For the small number of textile, engineering and chemical firms which do break even, however, the government seems resolute to pump in extra cash and modernise them. But in case of failure, there would be little other option than to call for external help. As far as the few profitable businesses are concerned, the state has made it clear it will remove any protectionist measures assisting them within two years. They would then have to compete on an equal basis with other companies.

Elsewhere, the government has committed to applying the principles set by the Euromed Charter for Enterprises endorsed in October 2004. The charter aims to facilitate access to both financing and new markets, streamline administrative procedures, upgrade the education and training for entrepreneurship and improve quality control and transparency.

To boost awareness of the charter, on July 13, the second Industrial Forum session, organised by the Syrian-European Business Centre (SEBC), will be held in Damascus. Dardari will be there, along with a wide spectrum of public officials and EU delegation Ambassador Frank Hesske.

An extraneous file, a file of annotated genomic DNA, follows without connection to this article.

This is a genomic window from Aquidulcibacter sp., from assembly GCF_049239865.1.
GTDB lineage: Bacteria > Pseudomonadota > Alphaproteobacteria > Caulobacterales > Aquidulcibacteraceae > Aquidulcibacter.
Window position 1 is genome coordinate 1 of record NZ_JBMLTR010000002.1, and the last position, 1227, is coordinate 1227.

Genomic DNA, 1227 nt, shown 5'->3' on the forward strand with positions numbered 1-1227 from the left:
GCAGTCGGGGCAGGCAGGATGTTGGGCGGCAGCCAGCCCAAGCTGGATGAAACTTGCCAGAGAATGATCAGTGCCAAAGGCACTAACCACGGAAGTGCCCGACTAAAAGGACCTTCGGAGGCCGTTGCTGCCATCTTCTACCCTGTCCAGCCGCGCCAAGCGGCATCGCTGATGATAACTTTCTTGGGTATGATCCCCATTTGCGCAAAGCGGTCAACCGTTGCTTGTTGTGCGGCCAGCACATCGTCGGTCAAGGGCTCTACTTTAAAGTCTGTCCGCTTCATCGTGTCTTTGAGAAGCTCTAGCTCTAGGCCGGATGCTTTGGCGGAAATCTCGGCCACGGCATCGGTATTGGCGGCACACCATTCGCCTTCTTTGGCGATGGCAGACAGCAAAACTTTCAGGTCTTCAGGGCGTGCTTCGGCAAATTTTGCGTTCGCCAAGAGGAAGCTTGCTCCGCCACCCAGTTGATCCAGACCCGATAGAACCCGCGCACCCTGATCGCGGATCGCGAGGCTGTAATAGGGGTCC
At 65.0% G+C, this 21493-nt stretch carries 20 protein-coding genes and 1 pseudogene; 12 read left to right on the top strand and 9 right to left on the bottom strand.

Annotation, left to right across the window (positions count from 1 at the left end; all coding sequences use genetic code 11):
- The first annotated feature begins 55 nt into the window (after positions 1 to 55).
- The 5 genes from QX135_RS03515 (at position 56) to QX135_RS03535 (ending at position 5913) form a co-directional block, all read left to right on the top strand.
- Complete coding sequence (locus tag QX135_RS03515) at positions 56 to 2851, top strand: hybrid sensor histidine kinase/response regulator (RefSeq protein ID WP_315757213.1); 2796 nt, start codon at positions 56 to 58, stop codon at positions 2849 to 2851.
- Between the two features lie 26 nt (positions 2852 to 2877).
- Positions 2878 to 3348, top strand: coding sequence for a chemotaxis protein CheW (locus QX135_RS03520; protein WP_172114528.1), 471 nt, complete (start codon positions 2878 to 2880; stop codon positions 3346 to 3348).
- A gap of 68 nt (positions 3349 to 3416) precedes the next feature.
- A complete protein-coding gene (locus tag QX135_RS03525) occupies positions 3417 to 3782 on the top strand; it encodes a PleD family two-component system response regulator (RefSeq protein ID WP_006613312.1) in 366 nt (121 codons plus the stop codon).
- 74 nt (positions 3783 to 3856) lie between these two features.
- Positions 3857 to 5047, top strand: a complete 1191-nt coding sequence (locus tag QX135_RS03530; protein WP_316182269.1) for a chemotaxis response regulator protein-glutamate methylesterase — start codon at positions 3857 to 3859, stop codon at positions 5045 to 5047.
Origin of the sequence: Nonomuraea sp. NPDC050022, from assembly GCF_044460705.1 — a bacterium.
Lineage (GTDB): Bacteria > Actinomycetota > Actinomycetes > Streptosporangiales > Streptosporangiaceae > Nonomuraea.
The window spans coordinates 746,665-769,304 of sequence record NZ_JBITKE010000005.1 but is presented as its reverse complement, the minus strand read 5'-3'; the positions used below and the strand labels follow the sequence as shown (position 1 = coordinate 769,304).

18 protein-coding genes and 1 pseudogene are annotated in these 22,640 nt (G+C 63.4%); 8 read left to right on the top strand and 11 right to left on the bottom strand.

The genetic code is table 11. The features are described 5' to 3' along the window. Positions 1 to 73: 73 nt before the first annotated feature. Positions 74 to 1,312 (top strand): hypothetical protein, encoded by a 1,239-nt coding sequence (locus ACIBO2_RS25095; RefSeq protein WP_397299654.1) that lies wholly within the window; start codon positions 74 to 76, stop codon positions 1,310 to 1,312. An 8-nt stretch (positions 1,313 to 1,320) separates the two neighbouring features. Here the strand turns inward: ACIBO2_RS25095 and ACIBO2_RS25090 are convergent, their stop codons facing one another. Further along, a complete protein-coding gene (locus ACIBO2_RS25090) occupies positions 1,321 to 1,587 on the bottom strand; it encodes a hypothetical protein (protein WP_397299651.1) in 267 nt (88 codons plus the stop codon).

Promoting this charter is also another way to support small- and medium-sized enterprises (SMEs), whose contribution to the economy is increasing.

Part of the reason for this heightened role is the dominance of SMEs in rapidly developing sectors such as IT. These businesses are taking on more outsourcing, a niche market in which some local IT firms, such as Inana Group or Syriacomm, have already secured a place. As Syria is lagging behind in technology, the government has significantly deregulated the framework in which service companies operate.

The Syrian economic landscape appears therefore to be becoming more polarised. On one side, IT firms are becoming models to emulate by setting new demanding operating standards at all levels. But on the other, the state is engaged in a race to dismantle and/or upgrade its inefficient assets. Attempting to bridge these two extremes has become the difficult task entrusted to the hands of the SPC.


At 7/16/2005 03:53:00 PM, Anonymous Metaz K.M.Aldendeshe said...

Will take anything President Assad give us. No matter how insignificant and small of a gift it is. That will be a lot more than what Americans, Europeans and the world gave them combined. My advise to the people of Syria is to take it and run.

At 7/18/2005 07:48:00 AM, Anonymous kingcrane said...

The fact that this 5-year plan is different as compared to the previous plans may incite people to be optimistic, but only time will tell if this plan is adapted to Syria and to the times ahead.

At 8/01/2005 11:03:00 AM, Blogger shamee27 said...

Why should we trust or believe what the regime is promising its easy to make the best 5 years plan in the world but are you going to be able to implement it . The answer in that is no as long as you have the same old people who are only interested in the well being of their fat western bank account not the benefit of the country and its people.